Lamanai

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After arriving in the town of Orange Walk, we looked for somewhere to stay.
There were no backpackers hostels at all, so we settled for a place called Hotel de la Fuente.
Despite being worried it would be out of our budget, it was clean, wasn’t too expensive, and we were able to organise a tour to the nearby ancient city of Lamanai for the following day.

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Orange Walk.

Lamanai is a Mesoamerican archaeological site and was once a major Mayan civilisation.
The name is a Mayan term for ‘submerged crocodile’, and the site is only accessible by boat via the New River.

Lamanai is renowned for its exceptionally long occupation spanning three millennia, beginning in the Early Preclassic Maya period and continuing through the Spanish and British Colonial periods, into the 20th century. Unlike most Classic-period sites in the southern Maya lowlands, Lamanai was not abandoned at the end of the 10th century AD. (wikipedia)

In the morning, we walked to the nearby New River with our guide and another young couple who would be taking the tour with us. We got on a small boat and made our way down the river through dense jungle for about 25 miles. Our guide was super knowledgable, friendly and pointed out heaps of different wildlife along the way with highlights being birds of prey, monkeys, and a crocodile.

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Collared Forest Falcon

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Great Blue Heron

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American Crocodile

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Northern Jacana

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Great Black Hawk

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Neotropic Cormorants

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Snail Kite (sorry for the poor quality)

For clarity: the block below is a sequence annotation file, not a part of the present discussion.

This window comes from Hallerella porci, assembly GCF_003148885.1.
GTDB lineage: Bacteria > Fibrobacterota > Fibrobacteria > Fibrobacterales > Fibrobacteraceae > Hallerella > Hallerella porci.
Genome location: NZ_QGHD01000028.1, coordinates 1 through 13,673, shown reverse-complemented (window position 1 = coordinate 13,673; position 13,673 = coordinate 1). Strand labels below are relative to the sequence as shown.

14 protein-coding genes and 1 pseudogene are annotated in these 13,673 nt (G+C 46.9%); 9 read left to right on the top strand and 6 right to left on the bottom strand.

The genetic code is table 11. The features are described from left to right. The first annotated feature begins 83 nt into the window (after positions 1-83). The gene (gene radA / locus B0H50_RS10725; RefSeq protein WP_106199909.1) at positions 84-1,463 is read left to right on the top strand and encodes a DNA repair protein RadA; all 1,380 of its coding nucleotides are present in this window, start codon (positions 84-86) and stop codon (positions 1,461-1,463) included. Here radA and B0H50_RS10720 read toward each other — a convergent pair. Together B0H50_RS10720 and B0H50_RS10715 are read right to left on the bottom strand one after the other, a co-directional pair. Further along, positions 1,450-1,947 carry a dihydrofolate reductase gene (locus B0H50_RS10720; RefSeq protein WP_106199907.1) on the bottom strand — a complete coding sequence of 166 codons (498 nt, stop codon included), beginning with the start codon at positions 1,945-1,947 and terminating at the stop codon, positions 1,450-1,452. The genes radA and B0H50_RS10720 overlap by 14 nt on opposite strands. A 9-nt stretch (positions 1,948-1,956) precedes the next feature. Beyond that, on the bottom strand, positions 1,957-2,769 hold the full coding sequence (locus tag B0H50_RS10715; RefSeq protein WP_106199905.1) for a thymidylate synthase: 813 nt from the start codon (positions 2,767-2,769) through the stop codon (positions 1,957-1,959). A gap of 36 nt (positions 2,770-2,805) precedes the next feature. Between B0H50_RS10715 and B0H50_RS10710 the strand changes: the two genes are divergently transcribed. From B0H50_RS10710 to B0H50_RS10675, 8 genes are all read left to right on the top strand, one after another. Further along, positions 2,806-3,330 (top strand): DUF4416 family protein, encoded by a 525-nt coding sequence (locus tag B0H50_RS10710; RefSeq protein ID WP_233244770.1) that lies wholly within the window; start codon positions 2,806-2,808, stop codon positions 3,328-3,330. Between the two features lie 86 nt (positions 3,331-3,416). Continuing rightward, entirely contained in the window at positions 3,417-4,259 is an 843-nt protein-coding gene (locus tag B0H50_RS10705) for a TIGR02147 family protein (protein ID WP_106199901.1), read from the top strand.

The boat trip was so much fun and incredibly scenic. It lasted about half an hour, and aswell as pointing out wildlife, our guide also showed us a Mennonite community. Eventually, we pulled up to a dock outside Lamanai and headed in to the site.

Our guide took us around to different structures and ruins within the site, told us stories, and gave us heaps of information on the history of Lamanais civilisation. It was interesting to learn that Lamanai lasted so much longer than most ancient Mayan civilisations due to the abundance of water available from the New River, as opposed to other sites that were deep in the forests and jungles of Central America who suffered from a lack of sufficient water sources.

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John and I climbed Lamanais tallest pyramid in the pouring rain, and the summit provided us with awesome views of the river, other nearby pyramids, howler monkeys and olive-throated parakeets!
Check out the video below – it’s not great quality but it gives you an idea of what Howler Monkey calls sound like.

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We found a feather.

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Lineated Woodpecker

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Olive Throated Parakeets

We learned about how the ancient Mayans of Lamanai utilised different plants found in the area for different purposes, for example All-Spice trees for cooking and ‘give and take’ trees for medicine.

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We ate the leaves of an Allspice tree

We were provided with a traditional Belizean lunch of rice and beans before heading back.
On the boat ride back we stopped by a particular tree and waited for a known wild spider monkey to show up so we could feed him a banana. This was an interesting relationship that our guide had formed with the monkey many years ago by habitually driving by and offering him fruit.

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Heading back to the boat.

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Monkey friend.

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Using a tarp as an umbrella on the boat ride back!

Overall, it was an awesome day despite the rain, and we learned so much.
Check out our video from the day 🙂

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